Frost like night

With Frost like Night comes the end of another series, this time Sara Raasch's story about the Winter queen Meira. In the first two instalments, Meira and her countrymen tries to take back control of their land. Sixteen years earlier, the king of Spring, Angra, took over Winter and Meira and a few other Winterians had to flee and lived as nomads after that. But now Meira is on the throne as queen yet Angra is still out there trying to take over her land and her world. Meira faces the last battle now, the one that will make or break the future of the world.

After the queen in a neighbouring country turned against her husband and sided with Angra, Meira and a handful of Winterians are captured. Meira manages to escape with help from a man who holds answers to all the questions she has and who teaches her how to finally use her magic. He also tells Meira what she needs to do to defeat Angra and get rid of the Decay, which threatens to overtake every living soul and ruin the world. With this information, Meira joins her countrymen again and together they plan the last battle that will seal the fate of the world. Fighting Angra won’t be easy and to win, Meira will have to give up everything.

I like this series, despite the story being obvious. However, it’s been a while since I read the second novel and I was surprised in a negative way when I started reading Frost like Night. I’d just read a few chapters when I noticed how repetitive it was. Every other page Meira felt the need to tell the reader what needed to be done to win over Angra. It felt like only three things happened in this nearly 500 pages long novel: Meira needed to get the keys to the magic chasm, she needed to defeat Angra and then, of course, there was the question of when she and Mather would kiss. The entire story was built on the need to get the keys and yet Raasch didn’t seem to think that the reader would be able to remember it and therefore repeated it over and over and over again. Did Meira need the reminder for herself? She thought of little else but defeating Angra, why would she need to constantly think “I need to get the keys to the chasm. I need to get the keys to the chasm!” If you were to cut away every repetitive section I’m certain this novel wouldn’t be more than 150 pages long.

The relationship between the characters were good, but nothing more. Meira, like so many YA heroines, carried the world on her shoulders and had no one to really lean on. She needed to do everything herself and made somewhat rash decisions. She had the opportunity to work on her magic for some time to get stronger or to run straight into battle with Angra. She decided she didn’t have time to lose and gambled the life of every human in the world when she left after just a few days of training from a man who spent many years perfecting his magical skills. Meira’s relationship with her magic was tense in the first two instalments yet somehow, she overcame it all in a matter of days. All of a sudden, she had full control of everything and she was as strong, if not stronger, then Angra. It felt very unlikely, and quite stupid on her part, yet I, the reader, was supposed to accept it because a sixteen-year-old girl, who’ve always made rash decisions, knows best.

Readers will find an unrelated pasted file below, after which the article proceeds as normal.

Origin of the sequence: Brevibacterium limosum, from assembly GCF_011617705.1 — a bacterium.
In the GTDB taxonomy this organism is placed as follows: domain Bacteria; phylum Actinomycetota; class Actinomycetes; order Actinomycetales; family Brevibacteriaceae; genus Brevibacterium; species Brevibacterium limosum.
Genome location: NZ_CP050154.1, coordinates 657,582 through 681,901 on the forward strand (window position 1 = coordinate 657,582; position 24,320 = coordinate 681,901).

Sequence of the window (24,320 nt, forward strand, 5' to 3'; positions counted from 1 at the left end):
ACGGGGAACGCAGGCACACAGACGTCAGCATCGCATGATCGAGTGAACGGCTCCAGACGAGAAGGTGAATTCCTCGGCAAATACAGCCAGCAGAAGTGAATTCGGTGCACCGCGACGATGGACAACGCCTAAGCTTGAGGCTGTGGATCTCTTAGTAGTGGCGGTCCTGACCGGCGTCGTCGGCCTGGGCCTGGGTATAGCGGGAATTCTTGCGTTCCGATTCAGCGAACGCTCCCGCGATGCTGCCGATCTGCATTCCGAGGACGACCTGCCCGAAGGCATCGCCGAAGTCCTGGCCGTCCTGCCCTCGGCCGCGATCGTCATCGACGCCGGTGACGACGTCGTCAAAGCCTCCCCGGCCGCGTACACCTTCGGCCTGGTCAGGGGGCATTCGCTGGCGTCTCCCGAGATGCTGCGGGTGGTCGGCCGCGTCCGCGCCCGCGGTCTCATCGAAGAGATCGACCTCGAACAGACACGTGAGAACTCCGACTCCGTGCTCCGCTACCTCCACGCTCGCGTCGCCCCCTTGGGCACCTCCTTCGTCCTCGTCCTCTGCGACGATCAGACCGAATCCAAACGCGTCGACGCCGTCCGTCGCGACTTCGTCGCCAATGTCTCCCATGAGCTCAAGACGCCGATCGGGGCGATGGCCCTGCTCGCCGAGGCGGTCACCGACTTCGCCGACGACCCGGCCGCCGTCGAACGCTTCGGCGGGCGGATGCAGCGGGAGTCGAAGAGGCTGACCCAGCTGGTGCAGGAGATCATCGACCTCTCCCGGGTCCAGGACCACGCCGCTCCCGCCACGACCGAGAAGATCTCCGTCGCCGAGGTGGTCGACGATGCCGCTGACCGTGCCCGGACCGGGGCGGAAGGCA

As you can tell, I didn’t really like Meira in this novel and so much was focused on her and the battle that everyone else kind of faded away. This is the run-down of what happened to the rest of the characters during nearly 500 pages: Ceridwen did something very obvious, Mather kept loving Meira from afar, Sir decided that Meira wouldn’t marry anyone from Winter because they were all her subjects and didn’t tell her about it, Theron was not around much, Angra was a meanie and Nessa was chipper and annoying as usual. On top of this, Raasch decided that she needed to kill off some characters for the sake of, well… nothing, really.

Both the repetitiveness and the bland, flat characters made the novel boring and I struggled with it for over a month before finally finishing it. Now I’m left with a feeling of emptiness. Not because the series is over, but because I knew every single thing that would happen and in the end, this wasn’t an interesting read at all. It’s hard to surprise me, I tend to know what will happen in pretty much every book I read, but it’s not usually this obvious. Maybe I’m getting too old for YA or maybe YA need to step it up a bit. A lot of novels in this genre are repetitive and Frost like Night was no exception. I want something new and fresh, not something I’ve read a hundred times before. Raasch did not deliver and I am disappointed. Hopefully her future books will be better, because this was just not good enough.